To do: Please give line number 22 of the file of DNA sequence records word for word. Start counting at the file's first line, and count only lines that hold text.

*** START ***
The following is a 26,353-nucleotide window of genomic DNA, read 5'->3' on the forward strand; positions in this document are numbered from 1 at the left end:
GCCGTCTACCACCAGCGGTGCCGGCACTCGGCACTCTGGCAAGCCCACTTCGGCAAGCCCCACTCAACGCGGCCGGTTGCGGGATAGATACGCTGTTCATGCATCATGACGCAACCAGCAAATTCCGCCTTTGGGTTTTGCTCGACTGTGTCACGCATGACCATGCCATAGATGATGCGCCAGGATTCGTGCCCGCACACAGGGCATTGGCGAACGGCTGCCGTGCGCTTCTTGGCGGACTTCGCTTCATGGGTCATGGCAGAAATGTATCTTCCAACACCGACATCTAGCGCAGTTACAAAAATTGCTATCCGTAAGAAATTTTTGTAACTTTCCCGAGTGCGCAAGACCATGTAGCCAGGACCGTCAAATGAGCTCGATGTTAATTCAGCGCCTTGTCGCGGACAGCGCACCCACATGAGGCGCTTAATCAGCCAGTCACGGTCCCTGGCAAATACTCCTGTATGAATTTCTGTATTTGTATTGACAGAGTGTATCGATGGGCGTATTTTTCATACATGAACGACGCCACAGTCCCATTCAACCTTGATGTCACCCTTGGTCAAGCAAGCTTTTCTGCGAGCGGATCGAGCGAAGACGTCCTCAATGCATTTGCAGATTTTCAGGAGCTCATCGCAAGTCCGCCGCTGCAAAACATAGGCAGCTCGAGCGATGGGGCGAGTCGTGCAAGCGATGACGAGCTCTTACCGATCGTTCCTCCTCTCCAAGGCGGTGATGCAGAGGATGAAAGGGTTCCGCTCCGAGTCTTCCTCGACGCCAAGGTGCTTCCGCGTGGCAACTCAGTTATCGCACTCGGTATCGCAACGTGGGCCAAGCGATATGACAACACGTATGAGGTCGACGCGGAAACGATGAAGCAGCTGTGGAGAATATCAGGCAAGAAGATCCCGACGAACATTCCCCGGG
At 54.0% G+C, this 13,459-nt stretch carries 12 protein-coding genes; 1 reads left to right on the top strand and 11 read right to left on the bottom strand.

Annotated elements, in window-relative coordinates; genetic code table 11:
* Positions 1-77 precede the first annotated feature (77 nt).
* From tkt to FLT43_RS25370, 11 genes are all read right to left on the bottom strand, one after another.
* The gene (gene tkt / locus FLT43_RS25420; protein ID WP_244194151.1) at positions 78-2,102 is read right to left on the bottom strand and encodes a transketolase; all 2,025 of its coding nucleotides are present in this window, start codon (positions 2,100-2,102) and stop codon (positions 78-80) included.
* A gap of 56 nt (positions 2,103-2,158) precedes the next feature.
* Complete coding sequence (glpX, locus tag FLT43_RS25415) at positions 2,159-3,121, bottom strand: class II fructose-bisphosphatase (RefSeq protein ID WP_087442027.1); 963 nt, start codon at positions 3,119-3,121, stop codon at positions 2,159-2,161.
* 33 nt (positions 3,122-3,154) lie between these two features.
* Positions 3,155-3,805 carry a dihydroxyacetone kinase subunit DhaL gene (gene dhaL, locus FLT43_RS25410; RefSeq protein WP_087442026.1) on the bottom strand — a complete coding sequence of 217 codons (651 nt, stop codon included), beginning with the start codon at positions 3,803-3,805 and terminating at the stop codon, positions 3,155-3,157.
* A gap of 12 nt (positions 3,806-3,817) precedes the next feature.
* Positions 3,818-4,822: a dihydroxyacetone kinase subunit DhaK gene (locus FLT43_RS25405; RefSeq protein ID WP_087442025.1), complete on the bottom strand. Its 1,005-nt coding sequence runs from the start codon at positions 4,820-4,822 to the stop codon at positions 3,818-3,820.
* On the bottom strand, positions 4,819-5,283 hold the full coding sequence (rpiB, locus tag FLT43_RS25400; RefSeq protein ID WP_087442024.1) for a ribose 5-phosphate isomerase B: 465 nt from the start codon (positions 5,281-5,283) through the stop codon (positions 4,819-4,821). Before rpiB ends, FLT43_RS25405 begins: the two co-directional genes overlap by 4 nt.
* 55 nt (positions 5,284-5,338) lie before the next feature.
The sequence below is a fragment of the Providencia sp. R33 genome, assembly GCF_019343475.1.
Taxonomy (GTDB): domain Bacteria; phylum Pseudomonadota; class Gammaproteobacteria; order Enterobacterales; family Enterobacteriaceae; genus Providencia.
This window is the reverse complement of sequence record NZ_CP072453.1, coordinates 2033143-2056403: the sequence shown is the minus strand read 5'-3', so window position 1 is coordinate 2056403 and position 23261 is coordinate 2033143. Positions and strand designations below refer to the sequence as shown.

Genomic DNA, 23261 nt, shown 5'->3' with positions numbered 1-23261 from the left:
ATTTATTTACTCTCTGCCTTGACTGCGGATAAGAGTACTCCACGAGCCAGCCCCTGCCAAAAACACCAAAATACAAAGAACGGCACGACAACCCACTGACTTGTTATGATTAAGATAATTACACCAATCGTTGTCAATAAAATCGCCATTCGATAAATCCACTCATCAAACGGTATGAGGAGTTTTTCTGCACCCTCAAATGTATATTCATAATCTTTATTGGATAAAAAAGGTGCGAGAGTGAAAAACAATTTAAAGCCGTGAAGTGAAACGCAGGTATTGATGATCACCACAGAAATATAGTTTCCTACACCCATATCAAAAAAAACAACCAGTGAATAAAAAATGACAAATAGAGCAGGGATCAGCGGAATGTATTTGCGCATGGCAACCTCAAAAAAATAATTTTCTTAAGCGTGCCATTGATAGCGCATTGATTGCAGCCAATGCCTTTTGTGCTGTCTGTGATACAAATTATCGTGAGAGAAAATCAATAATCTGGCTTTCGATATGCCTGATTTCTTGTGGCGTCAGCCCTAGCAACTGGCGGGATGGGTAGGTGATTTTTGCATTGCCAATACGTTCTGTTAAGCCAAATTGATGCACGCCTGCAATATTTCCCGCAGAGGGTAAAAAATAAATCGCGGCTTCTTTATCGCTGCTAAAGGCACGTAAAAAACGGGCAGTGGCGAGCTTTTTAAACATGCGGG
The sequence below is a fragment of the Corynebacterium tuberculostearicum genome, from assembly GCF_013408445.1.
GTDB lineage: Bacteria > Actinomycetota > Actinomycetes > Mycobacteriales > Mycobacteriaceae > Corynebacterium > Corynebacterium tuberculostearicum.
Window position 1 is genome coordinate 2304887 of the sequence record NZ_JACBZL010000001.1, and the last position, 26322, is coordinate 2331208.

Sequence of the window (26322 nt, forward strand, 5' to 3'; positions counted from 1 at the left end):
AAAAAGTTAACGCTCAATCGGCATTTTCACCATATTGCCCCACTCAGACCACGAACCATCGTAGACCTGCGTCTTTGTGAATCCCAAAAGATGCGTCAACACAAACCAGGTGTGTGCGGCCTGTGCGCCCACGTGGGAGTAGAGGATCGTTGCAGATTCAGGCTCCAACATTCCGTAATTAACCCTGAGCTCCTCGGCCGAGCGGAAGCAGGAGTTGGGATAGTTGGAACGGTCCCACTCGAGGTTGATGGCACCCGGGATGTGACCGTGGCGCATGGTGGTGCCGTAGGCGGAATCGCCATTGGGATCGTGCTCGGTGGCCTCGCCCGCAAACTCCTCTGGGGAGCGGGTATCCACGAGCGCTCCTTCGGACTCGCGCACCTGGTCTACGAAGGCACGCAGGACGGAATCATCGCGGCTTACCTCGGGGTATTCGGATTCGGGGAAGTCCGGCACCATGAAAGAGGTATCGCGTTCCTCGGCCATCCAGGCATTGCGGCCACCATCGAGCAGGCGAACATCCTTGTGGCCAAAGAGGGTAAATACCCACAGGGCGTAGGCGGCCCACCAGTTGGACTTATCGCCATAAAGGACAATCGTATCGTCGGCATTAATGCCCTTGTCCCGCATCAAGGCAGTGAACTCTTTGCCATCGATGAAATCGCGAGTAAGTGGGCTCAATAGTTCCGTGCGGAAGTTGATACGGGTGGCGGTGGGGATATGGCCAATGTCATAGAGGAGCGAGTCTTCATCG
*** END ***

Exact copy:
GTDB lineage: Bacteria > Actinomycetota > Actinomycetes > Mycobacteriales > Mycobacteriaceae > Corynebacterium > Corynebacterium tuberculostearicum.